This book is currently available in selected bookstores.
This slim volume is a skilfully edited digest of the proceedings of two symposia held in 2012 to commemorate the 40th anniversary of the establishment of diplomatic relations between New Zealand and China. These two symposia were organised by the Victoria University Contemporary China Research Centre, the New Zealand Institute of International Affairs, and the Chinese Academy of Social Sciences. But don’t let those big names put you off! This is a very approachable book.
These symposia (one in Wellington, the other in Beijing) attracted some very high-powered, and knowledgeable, people including the Prime Minister and other political leaders, government officials, academics, business people and journalists. The two days’ deliberations have been, in the words of the preface, “marshalled so far as possible into broad subject areas” which cover a wide range. The establishment of the relationship between the two countries, the current state of relationships, its future challenges, past successes and difficulties, and effects both big and small, are all traversed.
The range of topics covered is enormous – and since the book is just 129 pages some have obviously had summary treatment. But the overall coverage is impressive. As well as the development of closer relationships, and the obvious trade and economic ties the deliberations included the cultural differences, NZ’s Chinese community, and the role of New Zealand and China in the regional (South Pacific) context.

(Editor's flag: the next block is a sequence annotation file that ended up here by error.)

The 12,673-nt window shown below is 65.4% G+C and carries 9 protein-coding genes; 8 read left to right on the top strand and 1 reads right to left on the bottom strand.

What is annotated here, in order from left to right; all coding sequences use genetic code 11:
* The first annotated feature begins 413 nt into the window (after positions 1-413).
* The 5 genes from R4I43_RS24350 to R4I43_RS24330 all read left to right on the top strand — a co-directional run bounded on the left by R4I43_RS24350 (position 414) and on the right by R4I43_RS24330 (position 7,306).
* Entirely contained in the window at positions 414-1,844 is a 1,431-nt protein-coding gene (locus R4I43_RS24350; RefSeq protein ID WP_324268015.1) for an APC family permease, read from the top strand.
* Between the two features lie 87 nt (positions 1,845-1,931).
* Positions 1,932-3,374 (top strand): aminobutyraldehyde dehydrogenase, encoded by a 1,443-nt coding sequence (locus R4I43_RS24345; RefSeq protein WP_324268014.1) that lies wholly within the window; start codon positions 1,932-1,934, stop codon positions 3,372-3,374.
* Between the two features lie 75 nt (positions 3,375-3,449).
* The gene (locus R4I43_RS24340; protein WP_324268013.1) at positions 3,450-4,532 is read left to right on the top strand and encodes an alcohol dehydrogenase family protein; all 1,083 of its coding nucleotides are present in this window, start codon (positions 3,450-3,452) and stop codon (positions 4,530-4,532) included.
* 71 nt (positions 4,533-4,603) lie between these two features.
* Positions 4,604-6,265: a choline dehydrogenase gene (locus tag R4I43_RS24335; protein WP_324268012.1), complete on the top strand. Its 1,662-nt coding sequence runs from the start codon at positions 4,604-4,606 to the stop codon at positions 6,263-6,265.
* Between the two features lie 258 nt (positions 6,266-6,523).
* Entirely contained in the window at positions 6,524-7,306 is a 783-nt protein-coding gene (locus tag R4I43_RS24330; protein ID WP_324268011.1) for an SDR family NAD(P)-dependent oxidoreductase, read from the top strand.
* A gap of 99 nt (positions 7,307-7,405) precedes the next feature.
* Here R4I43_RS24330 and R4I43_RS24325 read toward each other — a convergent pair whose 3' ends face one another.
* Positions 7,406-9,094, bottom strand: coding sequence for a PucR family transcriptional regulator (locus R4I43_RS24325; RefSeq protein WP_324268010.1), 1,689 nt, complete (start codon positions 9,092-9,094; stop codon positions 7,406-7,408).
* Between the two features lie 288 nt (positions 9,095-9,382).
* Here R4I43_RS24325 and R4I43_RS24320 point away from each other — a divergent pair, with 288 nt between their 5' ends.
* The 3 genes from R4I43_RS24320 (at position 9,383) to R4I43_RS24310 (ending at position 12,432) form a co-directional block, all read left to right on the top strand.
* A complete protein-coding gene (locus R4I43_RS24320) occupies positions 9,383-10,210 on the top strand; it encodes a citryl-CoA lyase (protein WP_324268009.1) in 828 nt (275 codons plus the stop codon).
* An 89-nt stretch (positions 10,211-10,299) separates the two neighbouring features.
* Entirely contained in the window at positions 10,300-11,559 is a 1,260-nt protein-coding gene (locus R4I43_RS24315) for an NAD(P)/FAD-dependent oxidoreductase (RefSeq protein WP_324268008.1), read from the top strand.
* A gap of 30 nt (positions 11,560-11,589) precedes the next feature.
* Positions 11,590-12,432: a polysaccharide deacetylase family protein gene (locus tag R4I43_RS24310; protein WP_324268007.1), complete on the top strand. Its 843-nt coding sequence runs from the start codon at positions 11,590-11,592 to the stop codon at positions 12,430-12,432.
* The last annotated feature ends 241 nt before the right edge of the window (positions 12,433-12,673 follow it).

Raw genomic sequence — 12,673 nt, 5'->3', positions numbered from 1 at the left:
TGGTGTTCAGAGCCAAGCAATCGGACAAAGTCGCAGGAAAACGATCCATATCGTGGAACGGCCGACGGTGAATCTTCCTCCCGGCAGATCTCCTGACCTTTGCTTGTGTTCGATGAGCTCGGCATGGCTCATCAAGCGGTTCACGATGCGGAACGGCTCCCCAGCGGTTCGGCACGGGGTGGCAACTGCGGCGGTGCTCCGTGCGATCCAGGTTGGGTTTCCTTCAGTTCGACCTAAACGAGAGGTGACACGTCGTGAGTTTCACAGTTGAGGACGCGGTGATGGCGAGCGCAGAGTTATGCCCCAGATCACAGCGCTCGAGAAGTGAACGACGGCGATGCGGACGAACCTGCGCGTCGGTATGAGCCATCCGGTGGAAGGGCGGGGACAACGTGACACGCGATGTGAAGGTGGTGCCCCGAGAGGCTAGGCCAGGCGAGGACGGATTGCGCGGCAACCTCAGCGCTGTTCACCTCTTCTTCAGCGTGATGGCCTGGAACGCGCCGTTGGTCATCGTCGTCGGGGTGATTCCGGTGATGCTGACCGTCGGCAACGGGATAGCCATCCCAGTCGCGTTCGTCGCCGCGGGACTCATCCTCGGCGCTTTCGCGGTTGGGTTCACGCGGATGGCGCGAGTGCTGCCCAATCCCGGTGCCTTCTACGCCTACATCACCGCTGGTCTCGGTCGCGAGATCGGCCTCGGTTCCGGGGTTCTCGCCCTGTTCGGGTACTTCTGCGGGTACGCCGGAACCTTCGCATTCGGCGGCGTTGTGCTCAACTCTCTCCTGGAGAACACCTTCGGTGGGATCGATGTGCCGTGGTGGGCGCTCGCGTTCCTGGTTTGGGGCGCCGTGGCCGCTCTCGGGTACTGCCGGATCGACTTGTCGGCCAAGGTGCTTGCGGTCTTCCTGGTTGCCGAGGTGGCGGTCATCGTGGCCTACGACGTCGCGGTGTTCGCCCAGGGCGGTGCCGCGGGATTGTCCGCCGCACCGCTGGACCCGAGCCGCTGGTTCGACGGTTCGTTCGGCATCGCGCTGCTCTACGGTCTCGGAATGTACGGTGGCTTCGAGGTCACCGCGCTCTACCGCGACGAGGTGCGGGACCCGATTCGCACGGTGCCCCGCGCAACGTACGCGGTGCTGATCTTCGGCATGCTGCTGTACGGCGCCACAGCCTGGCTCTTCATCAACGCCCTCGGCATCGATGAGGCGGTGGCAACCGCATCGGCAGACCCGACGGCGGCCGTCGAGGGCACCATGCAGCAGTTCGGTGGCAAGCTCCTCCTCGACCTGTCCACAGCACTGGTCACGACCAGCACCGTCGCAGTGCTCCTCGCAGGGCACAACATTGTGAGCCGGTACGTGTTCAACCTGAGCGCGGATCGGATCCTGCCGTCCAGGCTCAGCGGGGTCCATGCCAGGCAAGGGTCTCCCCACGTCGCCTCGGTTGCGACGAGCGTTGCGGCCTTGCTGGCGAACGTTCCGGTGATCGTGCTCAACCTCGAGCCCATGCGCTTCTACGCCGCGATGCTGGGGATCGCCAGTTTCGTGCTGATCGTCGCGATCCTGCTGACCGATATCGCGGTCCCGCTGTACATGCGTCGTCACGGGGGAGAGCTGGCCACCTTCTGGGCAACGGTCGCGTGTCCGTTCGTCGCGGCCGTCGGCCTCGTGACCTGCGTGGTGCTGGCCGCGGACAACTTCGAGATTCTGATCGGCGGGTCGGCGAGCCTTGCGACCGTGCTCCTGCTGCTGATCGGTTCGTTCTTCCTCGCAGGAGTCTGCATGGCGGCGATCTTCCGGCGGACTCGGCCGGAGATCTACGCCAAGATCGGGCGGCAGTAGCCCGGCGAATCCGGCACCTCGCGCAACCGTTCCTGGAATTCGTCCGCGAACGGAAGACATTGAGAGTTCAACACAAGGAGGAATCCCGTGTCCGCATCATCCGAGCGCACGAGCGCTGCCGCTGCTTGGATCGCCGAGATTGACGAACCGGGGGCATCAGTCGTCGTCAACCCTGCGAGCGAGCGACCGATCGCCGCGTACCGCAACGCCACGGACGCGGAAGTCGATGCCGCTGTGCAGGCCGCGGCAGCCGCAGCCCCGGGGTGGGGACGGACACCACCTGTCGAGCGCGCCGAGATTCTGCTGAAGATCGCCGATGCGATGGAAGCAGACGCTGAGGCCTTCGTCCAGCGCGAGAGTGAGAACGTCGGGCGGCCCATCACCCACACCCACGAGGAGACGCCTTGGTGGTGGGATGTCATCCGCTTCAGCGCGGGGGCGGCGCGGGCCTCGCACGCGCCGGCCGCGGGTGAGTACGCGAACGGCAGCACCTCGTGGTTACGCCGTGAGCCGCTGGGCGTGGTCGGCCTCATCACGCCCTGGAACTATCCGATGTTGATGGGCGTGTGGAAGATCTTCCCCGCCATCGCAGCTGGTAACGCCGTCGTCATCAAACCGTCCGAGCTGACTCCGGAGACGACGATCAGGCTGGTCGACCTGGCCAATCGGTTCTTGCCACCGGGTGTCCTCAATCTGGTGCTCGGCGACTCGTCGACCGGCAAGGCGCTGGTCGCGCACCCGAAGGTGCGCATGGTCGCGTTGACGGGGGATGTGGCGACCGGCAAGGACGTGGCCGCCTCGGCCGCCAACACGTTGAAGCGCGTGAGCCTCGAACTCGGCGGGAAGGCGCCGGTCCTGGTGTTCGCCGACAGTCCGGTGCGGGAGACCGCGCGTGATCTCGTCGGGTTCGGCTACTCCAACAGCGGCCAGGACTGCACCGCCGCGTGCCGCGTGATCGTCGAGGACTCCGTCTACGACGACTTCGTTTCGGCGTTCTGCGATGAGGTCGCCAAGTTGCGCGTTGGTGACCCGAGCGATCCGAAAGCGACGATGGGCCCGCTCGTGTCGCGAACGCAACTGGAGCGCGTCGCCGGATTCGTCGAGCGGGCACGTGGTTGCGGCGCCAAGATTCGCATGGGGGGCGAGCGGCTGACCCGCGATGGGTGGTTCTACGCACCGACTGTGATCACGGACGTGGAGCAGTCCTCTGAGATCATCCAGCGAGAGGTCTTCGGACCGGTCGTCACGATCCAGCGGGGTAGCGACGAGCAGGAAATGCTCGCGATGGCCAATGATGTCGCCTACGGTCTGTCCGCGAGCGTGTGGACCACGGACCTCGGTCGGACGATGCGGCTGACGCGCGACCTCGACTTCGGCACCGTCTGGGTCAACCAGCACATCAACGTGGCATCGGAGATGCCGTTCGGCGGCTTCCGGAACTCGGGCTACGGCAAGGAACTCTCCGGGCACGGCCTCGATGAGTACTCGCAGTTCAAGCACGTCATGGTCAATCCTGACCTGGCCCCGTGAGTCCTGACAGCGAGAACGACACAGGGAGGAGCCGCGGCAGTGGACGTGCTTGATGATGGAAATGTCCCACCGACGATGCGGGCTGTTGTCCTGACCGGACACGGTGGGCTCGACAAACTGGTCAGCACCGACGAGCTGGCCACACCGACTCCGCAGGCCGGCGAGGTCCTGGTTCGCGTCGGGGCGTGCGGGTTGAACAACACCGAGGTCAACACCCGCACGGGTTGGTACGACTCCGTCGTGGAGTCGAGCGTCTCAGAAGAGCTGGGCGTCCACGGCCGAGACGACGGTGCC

The editor is well placed to tackle the task of summarising these deliberations. Remember Joe Walding? He lead the first mission to make direct contact with China at a ministerial level. He was accompanied by the editor, who at that time was a career diplomat. He returned to China as NZ Ambassador in 1993, and his wealth of experience shows in the way that these deliberations have been organised, and background material added where necessary.
Sections on the history and development of China-New Zealand relationship are valuable in putting the current situation and participants’ thoughts about what might happen in the future into context.
The book is well presented, with a few graphs and (mostly historical) photographs. Frequent asides help fill in the detail. Did you know that NZ is called the “Country of the Four Firsts” in China? That’s an indication of how advanced our relationships with China have been. Most of it is, perhaps surprisingly, easy to read as the majority of the material is reporting direct speech I guess.
I approached this book with a certain amount of trepidation. I knew little about China-New Zealand relations other than that many things I bought were made in China, and that milk which might be contaminated with botulism is a hard sell. While not every section was equally gripping, I came away feeling much better informed, and I feel much more able to appreciate and understand many things I see in newspapers. One of the speakers refers to the level of ignorance about China in New Zealand being “still quite remarkable”. This book should shed some light into that darkness, and I’m glad I read it.
Reviewed by Gordon Findlay
Forty Years On: New Zealand-China relations then, now and in the years to come
edited by Chris Elder
Published by Victoria University Press